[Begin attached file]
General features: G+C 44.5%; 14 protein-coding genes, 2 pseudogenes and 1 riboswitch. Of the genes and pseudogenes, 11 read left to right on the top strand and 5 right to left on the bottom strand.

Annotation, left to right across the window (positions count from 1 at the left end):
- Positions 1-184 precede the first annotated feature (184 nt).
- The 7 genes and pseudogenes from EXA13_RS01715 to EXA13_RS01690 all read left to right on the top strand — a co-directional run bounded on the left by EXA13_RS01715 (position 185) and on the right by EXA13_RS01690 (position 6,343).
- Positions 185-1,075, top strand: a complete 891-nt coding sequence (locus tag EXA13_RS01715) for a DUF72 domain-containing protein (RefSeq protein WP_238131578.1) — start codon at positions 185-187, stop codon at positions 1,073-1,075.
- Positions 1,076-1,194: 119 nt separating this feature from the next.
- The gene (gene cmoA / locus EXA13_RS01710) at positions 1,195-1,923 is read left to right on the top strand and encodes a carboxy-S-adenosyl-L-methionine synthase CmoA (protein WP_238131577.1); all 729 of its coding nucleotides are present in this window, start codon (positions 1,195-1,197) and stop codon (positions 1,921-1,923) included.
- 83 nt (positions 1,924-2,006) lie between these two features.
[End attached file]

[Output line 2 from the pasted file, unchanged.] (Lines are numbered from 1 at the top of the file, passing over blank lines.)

Annotation, left to right across the window (positions count from 1 at the left end):